J P Argyle, Tournament Booklet, 1963 British Chess Archives
Sadly, as befell most talented female players before the modern era, the victory was not recognised in good grace by her opponent who accused her of “dressing inappropriately, making eyes at him throughout the game and wearing an offensive scent, which could only lead him to distraction.”
Whilst these claims were never retracted by Mr Fagin, the tournament organiser and chief arbiter, Mr H M Paunch denounced the claims as “poor sportsmanship and utter embarrassment” stating Mrs M was a modest lady with good manners and fine character 6 . Mr Fagin was not invited to future championships after this.
It would be unfair to end any discussion of Ruth Montgomery without mention of her most famous studies of chess combinations, which are given below:
Classic Montgomery PuzzlesI have chosen the most notoriously cheeky puzzles. Whilst valid, these were not her richest in terms of depth but are very entertaining: A very cheeky puzzle designed to dumb-found. White simply castles long, picking up the rook! 7 "Well Watson, only once all logical routes have been considered..." - the legal exf6 en passant mates! Becoming hoarse from all the screaming, white promotes to a knight, checking and rendering the king helpless! 8
- Monty is said to have an exceptionally allergic reaction to nuts. Whilst sabotage was suggested, no criminal charges were brough against a Mr A Allenby for offering Mr M a "Long Run" chocolate bar one lunchtime. The tasty snack contained clear traces of nuts, leading to an inevitable anaphylatic shock. They were due to meet in the next round.
- Welsh biscuit magnate and amateur player Mr Horace Evans (1931 – 1987) was the first to make this connection in his article for the Cardiff chess chronicle in 1961 “A puzzling new breed of chess player”. Known for his sensitive nature and comical temper, many players would jest with Mr H Evans with shouts of “Oh crumbs!” or “He’s crackers!” This led to the famous Bourbon Biscuit debacle in the Welsh championship of 1958 when a friend offered him a bourbon, instead of his favourite custard cream, suggesting to his rotund and abusive opponent this was some kind of code to move his queen to b2, rather than c2. The claim was rejected by the Arbiter Mr J Smedley on the basis that neither move had any merit and the position was a dead draw anyway.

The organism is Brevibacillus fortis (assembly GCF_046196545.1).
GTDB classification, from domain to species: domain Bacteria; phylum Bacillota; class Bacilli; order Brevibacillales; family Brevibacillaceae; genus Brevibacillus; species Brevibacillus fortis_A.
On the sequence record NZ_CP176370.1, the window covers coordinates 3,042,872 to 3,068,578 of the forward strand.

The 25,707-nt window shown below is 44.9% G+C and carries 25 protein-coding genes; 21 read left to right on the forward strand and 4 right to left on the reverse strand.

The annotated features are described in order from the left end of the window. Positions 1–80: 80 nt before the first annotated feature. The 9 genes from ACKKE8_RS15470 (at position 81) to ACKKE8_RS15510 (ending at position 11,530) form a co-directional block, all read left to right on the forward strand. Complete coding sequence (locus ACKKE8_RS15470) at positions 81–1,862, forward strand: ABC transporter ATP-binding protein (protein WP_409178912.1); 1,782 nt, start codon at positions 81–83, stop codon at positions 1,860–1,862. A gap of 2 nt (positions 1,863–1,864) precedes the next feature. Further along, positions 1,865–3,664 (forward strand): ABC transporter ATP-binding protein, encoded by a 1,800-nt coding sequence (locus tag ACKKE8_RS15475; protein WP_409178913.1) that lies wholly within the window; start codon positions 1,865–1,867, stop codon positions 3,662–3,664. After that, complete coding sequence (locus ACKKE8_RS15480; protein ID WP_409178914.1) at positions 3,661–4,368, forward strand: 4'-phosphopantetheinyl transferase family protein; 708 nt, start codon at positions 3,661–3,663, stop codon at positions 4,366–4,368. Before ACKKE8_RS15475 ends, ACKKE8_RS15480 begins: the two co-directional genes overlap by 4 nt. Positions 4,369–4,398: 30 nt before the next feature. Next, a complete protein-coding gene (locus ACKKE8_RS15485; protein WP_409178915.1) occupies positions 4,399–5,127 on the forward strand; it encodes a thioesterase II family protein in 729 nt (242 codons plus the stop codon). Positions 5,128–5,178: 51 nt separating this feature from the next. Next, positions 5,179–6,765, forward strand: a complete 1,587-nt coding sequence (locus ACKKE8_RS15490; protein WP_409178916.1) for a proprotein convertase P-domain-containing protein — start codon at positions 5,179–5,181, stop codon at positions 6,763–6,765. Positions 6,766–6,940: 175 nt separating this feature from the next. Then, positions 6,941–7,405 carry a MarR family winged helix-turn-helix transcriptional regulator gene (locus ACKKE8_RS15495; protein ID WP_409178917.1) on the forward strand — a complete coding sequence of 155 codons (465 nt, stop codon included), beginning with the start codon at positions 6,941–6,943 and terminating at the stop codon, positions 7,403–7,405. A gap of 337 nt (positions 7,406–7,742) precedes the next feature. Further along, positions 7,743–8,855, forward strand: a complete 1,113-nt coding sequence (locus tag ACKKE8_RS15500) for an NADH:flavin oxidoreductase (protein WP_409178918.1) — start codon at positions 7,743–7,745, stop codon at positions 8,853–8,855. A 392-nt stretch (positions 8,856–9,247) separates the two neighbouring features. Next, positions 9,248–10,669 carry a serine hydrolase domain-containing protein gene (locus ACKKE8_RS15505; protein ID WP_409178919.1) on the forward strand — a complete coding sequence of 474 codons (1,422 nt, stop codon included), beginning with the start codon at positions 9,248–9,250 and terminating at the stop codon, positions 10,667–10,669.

- As well as composing chess puzzles, she also wrote for “Science Monthly’s” column “Just one more thing…” – the favourite page of many readers. The section would take logical puzzles from leading visionaries as a test of mental aptitude for the readers. These puzzles, as well as some of her chess puzzles, were used to test general intelligence in the British Secret Service Entrant Papers in the late 1950s and early 60s before more formalised testing was introduced. Her most famous non-chess puzzle was called the “vibrating head” and it is reckoned to be one of “the most brilliant detective puzzles ever contrived” (Harold Mortimer – pp 48 “A history of English Puzzles 1842 – 1971”) .
- PP 50, J P Argyle, Tournament Booklet, 1963 British Chess Archives diagram 5.2 [Montgomery – Fagin]
- PP 51, ibid, note to black’s 17th move
- It is unclear from historical records but rumours within the chess world at that time imply potential chess playing suitors did often ask for Mrs M’s hand. However, a fine devotee of her puzzles and her community, she declined all offers, remaining instead good friends with many players throughout the remainder of her life.
- Later renamed “Don’t be cheeky, Mrs M”
- By the mid-sixties, Lazonby had been “outed” and Mrs M needed not fear negative feedback as a puzzle maker. A combination with many pieces and a forcing line is now known as a “Mrs M” amongst the puzzle community.